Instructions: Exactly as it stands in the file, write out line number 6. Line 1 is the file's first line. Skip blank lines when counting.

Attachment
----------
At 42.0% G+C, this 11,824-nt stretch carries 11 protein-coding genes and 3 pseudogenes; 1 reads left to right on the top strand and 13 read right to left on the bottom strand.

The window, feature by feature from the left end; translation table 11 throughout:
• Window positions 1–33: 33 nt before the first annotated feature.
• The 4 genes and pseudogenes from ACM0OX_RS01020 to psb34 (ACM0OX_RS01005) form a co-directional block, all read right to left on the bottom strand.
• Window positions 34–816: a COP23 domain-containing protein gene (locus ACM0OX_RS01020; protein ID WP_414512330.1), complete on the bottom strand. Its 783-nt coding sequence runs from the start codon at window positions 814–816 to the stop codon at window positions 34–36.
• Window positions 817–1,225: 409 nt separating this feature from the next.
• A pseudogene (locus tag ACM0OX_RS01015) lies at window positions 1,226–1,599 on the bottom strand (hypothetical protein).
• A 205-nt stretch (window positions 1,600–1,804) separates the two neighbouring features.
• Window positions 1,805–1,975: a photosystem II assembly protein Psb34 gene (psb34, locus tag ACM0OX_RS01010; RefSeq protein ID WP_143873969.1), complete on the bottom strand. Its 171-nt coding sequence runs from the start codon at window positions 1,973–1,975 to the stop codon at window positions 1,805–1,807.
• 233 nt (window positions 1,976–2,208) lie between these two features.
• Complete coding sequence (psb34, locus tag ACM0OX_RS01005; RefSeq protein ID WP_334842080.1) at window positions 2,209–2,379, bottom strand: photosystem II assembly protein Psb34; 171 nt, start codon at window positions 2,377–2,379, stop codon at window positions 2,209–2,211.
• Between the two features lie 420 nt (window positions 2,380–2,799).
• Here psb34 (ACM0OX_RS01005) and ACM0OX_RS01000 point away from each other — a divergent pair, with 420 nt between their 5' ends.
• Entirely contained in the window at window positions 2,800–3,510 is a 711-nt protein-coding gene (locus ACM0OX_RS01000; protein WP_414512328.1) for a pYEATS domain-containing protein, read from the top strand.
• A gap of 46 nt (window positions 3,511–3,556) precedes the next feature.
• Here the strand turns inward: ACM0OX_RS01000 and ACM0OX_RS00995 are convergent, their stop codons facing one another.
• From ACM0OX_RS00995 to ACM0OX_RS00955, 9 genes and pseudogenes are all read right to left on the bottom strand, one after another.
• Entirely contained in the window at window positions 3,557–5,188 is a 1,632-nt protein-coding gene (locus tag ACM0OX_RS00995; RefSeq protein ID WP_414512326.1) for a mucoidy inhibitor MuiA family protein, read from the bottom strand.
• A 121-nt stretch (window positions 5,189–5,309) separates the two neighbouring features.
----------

• Window positions 817–1,225: 409 nt separating this feature from the next.